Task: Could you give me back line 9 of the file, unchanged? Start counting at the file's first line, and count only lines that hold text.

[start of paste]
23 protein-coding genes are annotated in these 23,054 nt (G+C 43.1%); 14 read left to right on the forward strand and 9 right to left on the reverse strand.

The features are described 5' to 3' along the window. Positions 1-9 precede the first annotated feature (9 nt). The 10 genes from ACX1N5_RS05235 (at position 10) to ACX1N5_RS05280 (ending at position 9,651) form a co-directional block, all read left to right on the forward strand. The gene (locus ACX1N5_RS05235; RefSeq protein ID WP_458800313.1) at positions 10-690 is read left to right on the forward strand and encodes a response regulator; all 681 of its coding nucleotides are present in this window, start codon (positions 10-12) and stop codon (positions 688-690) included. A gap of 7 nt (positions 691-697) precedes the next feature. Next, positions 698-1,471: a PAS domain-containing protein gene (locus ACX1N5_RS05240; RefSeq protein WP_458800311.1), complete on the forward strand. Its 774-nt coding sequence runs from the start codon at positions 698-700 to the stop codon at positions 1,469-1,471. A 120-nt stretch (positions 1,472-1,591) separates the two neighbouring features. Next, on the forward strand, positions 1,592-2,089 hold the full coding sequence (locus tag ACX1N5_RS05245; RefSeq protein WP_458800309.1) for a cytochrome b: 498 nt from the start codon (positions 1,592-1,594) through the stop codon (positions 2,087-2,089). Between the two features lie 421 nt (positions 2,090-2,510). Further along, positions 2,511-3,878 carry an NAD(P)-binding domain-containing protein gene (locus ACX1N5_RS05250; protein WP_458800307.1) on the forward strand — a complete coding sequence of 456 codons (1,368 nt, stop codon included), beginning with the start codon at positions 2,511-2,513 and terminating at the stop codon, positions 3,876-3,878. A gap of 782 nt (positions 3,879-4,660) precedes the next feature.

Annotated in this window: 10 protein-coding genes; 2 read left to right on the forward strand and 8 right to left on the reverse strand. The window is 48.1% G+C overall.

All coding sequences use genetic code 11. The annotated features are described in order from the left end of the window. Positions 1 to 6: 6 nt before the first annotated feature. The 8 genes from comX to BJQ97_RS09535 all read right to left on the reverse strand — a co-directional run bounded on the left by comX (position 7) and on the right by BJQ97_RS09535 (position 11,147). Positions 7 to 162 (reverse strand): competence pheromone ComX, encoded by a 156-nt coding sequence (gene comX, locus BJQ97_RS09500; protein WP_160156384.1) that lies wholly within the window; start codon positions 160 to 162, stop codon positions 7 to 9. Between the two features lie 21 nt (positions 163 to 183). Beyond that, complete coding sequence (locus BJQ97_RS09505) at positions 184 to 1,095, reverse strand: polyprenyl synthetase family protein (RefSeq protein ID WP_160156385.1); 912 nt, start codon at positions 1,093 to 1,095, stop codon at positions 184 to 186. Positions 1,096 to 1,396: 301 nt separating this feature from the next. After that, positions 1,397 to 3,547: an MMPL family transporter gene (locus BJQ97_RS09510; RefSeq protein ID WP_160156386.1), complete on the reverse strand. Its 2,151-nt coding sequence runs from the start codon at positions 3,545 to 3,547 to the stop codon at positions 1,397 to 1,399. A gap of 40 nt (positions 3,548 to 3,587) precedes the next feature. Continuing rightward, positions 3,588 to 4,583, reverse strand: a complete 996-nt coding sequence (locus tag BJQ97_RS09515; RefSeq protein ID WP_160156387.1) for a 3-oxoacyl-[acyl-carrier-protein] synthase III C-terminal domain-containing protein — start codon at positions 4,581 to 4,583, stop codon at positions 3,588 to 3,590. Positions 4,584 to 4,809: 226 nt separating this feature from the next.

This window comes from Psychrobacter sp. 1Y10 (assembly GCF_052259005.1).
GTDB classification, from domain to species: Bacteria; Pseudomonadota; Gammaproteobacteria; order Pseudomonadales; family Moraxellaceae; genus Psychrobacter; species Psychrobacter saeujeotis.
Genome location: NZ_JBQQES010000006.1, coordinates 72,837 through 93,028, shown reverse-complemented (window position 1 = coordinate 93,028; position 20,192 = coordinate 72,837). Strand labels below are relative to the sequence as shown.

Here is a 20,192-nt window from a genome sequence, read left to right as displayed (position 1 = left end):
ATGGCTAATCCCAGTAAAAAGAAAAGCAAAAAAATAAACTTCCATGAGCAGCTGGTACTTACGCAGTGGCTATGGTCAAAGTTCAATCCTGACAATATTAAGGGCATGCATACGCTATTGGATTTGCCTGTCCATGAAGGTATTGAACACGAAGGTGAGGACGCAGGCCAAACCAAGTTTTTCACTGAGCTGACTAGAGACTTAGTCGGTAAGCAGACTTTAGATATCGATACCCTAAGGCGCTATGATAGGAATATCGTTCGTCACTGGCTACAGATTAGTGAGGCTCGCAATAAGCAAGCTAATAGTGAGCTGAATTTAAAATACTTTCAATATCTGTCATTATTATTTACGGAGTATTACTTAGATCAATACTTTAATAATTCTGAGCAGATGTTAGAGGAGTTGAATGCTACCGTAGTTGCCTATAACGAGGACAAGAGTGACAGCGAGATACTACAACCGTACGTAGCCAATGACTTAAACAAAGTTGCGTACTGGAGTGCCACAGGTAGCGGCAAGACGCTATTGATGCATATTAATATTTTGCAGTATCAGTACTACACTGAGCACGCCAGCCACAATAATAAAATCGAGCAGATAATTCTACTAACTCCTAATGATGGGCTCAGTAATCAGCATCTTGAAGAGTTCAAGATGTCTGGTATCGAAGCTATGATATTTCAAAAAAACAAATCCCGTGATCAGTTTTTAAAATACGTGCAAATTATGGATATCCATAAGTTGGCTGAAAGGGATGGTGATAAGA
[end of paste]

ATGGCTAATCCCAGTAAAAAGAAAAGCAAAAAAATAAACTTCCATGAGCAGCTGGTACTTACGCAGTGGCTATGGTCAAAGTTCAATCCTGACAATATTAAGGGCATGCATACGCTATTGGATTTGCCTGTCCATGAAGGTATTGAACACGAAGGTGAGGACGCAGGCCAAACCAAGTTTTTCACTGAGCTGACTAGAGACTTAGTCGGTAAGCAGACTTTAGATATCGATACCCTAAGGCGCTATGATAGGAATATCGTTCGTCACTGGCTACAGATTAGTGAGGCTCGCAATAAGCAAGCTAATAGTGAGCTGAATTTAAAATACTTTCAATATCTGTCATTATTATTTACGGAGTATTACTTAGATCAATACTTTAATAATTCTGAGCAGATGTTAGAGGAGTTGAATGCTACCGTAGTTGCCTATAACGAGGACAAGAGTGACAGCGAGATACTACAACCGTACGTAGCCAATGACTTAAACAAAGTTGCGTACTGGAGTGCCACAGGTAGCGGCAAGACGCTATTGATGCATATTAATATTTTGCAGTATCAGTACTACACTGAGCACGCCAGCCACAATAATAAAATCGAGCAGATAATTCTACTAACTCCTAATGATGGGCTCAGTAATCAGCATCTTGAAGAGTTCAAGATGTCTGGTATCGAAGCTATGATATTTCAAAAAAACAAATCCCGTGATCAGTTTTTAAAATACGTGCAAATTATGGATATCCATAAGTTGGCTGAAAGGGATGGTGATAAGA